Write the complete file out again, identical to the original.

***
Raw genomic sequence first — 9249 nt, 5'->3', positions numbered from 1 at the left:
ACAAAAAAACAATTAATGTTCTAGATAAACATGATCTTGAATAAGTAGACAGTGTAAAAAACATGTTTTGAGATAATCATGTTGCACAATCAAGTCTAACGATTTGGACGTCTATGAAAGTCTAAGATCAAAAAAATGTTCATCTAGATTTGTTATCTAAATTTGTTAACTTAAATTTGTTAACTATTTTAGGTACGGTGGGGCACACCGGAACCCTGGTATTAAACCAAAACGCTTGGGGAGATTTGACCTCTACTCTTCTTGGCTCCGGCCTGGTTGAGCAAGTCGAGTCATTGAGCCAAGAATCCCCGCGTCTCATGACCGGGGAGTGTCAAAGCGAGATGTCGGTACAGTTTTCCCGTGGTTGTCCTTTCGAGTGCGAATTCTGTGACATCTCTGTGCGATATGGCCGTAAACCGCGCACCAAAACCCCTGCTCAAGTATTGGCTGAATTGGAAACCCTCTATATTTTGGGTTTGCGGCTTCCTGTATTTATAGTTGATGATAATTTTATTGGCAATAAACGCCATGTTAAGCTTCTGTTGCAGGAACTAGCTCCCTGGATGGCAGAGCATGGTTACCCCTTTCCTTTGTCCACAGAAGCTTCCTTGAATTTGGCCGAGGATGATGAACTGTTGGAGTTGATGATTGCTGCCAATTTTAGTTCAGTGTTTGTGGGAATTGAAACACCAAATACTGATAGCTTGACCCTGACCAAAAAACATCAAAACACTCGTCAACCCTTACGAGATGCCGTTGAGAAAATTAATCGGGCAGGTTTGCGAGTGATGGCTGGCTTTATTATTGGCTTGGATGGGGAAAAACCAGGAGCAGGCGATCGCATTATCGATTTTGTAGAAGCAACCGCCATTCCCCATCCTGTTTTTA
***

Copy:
Raw genomic sequence first — 9249 nt, 5'->3', positions numbered from 1 at the left:
ACAAAAAAACAATTAATGTTCTAGATAAACATGATCTTGAATAAGTAGACAGTGTAAAAAACATGTTTTGAGATAATCATGTTGCACAATCAAGTCTAACGATTTGGACGTCTATGAAAGTCTAAGATCAAAAAAATGTTCATCTAGATTTGTTATCTAAATTTGTTAACTTAAATTTGTTAACTATTTTAGGTACGGTGGGGCACACCGGAACCCTGGTATTAAACCAAAACGCTTGGGGAGATTTGACCTCTACTCTTCTTGGCTCCGGCCTGGTTGAGCAAGTCGAGTCATTGAGCCAAGAATCCCCGCGTCTCATGACCGGGGAGTGTCAAAGCGAGATGTCGGTACAGTTTTCCCGTGGTTGTCCTTTCGAGTGCGAATTCTGTGACATCTCTGTGCGATATGGCCGTAAACCGCGCACCAAAACCCCTGCTCAAGTATTGGCTGAATTGGAAACCCTCTATATTTTGGGTTTGCGGCTTCCTGTATTTATAGTTGATGATAATTTTATTGGCAATAAACGCCATGTTAAGCTTCTGTTGCAGGAACTAGCTCCCTGGATGGCAGAGCATGGTTACCCCTTTCCTTTGTCCACAGAAGCTTCCTTGAATTTGGCCGAGGATGATGAACTGTTGGAGTTGATGATTGCTGCCAATTTTAGTTCAGTGTTTGTGGGAATTGAAACACCAAATACTGATAGCTTGACCCTGACCAAAAAACATCAAAACACTCGTCAACCCTTACGAGATGCCGTTGAGAAAATTAATCGGGCAGGTTTGCGAGTGATGGCTGGCTTTATTATTGGCTTGGATGGGGAAAAACCAGGAGCAGGCGATCGCATTATCGATTTTGTAGAAGCAACCGCCATTCCCCATCCTGTTTTTA